Olivar Asselin, an associate of Henri Bourassa, details his opposition to Canada's participation in the war in this pamphlet.
Although it was printed in 1942, this evangelical pamphlet relied heavily on the First World War in its discussion of the role of the British nation in wartime.
This collection of prayers, poems, thoughts, and messages (by people such as Winston Churchill, Robbie Burns, Walter Lippmann, and John Oxenham) was produced by the YMCA to be distributed to Canadians overseas and in uniform.
Montreal clergyman Allan Shatford enlisted in the Canadian Expeditionary Force in 1915 and eventually ministered to Canadian soldiers overseas. He usually prepared a special Christmas message to the troops and distributed it in booklet form.
Written by the Archibishops and Bishops of Quebec, Montreal, and Ottawa, this pastoral letter was issued in the fall of 1914. The letter aimed to solicit contributions from parishioners to the war effort; half of each contribution would go to the national Patriotic Fund and the other half would be directed to assisting local families who would be reduced to poverty during the impending winter, whether due to the wartime or other circumstances.
Even small towns felt the effects of the world wars. The Canadian Legion branch in Bridgetown, Nova Scotia, held its annual memorial ceremony on 24 June 1951 to place wreaths on veterans' graves and on the Memorial Cross.
Just a few months after the signing of the Treaty of Versailles that ended the First World War, the citizens of Hamilton, Ontario, assembled to give thanks on the fifth anniversary of the beginning of the war.
The 34th Battalion had been raised in Guelph, Ontario, and in 1933 brought its wartime chaplain back to officiate at a memorial service.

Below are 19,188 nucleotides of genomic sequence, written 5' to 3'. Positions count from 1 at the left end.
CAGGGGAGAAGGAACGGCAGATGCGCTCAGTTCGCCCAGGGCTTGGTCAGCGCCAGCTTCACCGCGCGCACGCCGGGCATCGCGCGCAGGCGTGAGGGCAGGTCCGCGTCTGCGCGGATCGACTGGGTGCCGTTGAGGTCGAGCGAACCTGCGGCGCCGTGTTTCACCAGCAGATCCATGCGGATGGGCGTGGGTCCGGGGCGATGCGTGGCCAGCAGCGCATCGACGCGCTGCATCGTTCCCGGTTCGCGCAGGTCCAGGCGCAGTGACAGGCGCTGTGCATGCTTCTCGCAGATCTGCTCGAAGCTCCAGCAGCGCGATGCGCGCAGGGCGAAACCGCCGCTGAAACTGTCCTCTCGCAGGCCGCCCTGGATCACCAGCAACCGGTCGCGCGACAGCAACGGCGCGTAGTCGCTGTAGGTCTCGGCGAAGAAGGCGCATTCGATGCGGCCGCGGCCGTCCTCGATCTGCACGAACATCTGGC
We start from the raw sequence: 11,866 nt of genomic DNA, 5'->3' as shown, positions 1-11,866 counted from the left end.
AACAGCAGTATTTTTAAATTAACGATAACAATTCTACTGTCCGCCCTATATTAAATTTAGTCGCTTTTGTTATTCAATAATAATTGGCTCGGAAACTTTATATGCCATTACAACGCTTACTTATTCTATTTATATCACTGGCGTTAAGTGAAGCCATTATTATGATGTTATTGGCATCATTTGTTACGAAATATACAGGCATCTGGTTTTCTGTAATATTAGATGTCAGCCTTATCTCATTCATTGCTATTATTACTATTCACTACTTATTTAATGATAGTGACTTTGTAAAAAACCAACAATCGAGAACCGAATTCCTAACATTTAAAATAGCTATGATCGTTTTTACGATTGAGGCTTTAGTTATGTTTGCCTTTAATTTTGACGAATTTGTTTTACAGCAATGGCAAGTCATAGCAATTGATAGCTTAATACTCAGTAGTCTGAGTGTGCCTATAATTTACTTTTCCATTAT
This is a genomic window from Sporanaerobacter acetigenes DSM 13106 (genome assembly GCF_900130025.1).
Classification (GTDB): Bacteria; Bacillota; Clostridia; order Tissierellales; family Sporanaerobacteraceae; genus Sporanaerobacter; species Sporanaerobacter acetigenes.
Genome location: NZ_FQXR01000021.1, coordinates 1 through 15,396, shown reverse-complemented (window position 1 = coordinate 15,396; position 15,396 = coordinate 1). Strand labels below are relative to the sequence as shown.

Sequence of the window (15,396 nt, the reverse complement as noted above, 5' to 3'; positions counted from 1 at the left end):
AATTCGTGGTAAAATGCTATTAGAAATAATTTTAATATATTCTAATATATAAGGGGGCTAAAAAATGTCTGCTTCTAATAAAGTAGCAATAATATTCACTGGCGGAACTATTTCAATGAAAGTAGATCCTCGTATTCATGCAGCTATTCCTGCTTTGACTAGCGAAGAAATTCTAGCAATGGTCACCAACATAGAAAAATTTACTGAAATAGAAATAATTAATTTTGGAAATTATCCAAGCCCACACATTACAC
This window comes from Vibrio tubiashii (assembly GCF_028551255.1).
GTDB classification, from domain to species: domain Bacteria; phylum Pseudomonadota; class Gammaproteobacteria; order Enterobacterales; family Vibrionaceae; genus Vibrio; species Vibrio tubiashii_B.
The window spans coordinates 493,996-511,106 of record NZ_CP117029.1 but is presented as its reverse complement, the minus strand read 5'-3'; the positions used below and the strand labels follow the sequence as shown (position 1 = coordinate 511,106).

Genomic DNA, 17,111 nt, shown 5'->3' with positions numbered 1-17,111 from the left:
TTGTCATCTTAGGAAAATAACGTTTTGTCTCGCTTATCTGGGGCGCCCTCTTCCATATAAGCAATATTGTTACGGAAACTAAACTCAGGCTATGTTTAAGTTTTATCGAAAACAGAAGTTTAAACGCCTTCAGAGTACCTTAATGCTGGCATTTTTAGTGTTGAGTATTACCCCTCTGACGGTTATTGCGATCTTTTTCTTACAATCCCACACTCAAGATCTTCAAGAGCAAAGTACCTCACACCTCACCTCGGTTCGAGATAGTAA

Sold at $1 per hundred, this leaflet provided a standard service that could be used by any of the Protestant denominations to mark the end of the Second World War.
Toc H was a non-denominational organization, established during the First World War by a British chaplain, that spread to Canada in the 1920s and 1930s.
This Royal Canadian Navy Draft Depot in Halifax, Nova Scotia, held a church service to mark the German surrender in May 1945.
Services such as this one were intended to ensure that children understood the meaning and significance of the First World War in its religious context.
Gilbert Thomas of Lucknow, Ontario, died of disease not long after he enlisted in the 5th University Company, and his body was brought home for burial.
This order of service for use in military training camps began with the exhortation "All are requested to join heartily in the Prayers, Psalm, Creed and Hymns."
Alan Pilcher was flying with 544 Squadron RAF when he was killed in a flying accident in Britain on 2 December 1943. A memorial service was held in his hometown of Fort Steele, British Columbia.
Dated September 1941, this leaflet was probably intended to be given to church-goers as a pledge of their commitment to the war effort.
Special patriotic services were common in Canadian Sunday Schools during the First World War.
Sung to the tune of ‘God Save the King,’ this hymn was written by Isaac Tovell, a Methodist clergyman in Walkerville, Ontario, in 1917.
Toc H was a non-denominational movement, established during the First World War by a British chaplain, that spread to Canada in the 1920s and 1930s.